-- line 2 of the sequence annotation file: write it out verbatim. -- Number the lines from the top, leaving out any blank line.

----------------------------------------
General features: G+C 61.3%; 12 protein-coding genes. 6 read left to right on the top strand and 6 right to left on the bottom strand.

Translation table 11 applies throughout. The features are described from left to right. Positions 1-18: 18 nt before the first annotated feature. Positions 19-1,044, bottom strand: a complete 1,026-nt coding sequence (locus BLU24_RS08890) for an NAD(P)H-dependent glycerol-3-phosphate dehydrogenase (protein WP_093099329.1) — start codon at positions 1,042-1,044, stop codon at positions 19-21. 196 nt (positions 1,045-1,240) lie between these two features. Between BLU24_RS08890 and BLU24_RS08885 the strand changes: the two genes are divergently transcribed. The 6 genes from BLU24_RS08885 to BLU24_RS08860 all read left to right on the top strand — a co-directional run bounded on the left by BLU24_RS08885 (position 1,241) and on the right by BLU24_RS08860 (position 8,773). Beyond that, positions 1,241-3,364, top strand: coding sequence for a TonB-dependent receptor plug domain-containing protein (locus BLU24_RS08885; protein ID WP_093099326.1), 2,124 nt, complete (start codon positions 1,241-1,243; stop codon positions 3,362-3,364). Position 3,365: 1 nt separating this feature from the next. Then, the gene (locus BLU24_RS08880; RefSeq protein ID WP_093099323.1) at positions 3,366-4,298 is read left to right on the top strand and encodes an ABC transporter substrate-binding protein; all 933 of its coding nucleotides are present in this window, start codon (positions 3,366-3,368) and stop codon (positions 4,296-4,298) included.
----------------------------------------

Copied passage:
Translation table 11 applies throughout. The features are described from left to right. Positions 1-18: 18 nt before the first annotated feature. Positions 19-1,044, bottom strand: a complete 1,026-nt coding sequence (locus BLU24_RS08890) for an NAD(P)H-dependent glycerol-3-phosphate dehydrogenase (protein WP_093099329.1) — start codon at positions 1,042-1,044, stop codon at positions 19-21. 196 nt (positions 1,045-1,240) lie between these two features. Between BLU24_RS08890 and BLU24_RS08885 the strand changes: the two genes are divergently transcribed. The 6 genes from BLU24_RS08885 to BLU24_RS08860 all read left to right on the top strand — a co-directional run bounded on the left by BLU24_RS08885 (position 1,241) and on the right by BLU24_RS08860 (position 8,773). Beyond that, positions 1,241-3,364, top strand: coding sequence for a TonB-dependent receptor plug domain-containing protein (locus BLU24_RS08885; protein ID WP_093099326.1), 2,124 nt, complete (start codon positions 1,241-1,243; stop codon positions 3,362-3,364). Position 3,365: 1 nt separating this feature from the next. Then, the gene (locus BLU24_RS08880; RefSeq protein ID WP_093099323.1) at positions 3,366-4,298 is read left to right on the top strand and encodes an ABC transporter substrate-binding protein; all 933 of its coding nucleotides are present in this window, start codon (positions 3,366-3,368) and stop codon (positions 4,296-4,298) included.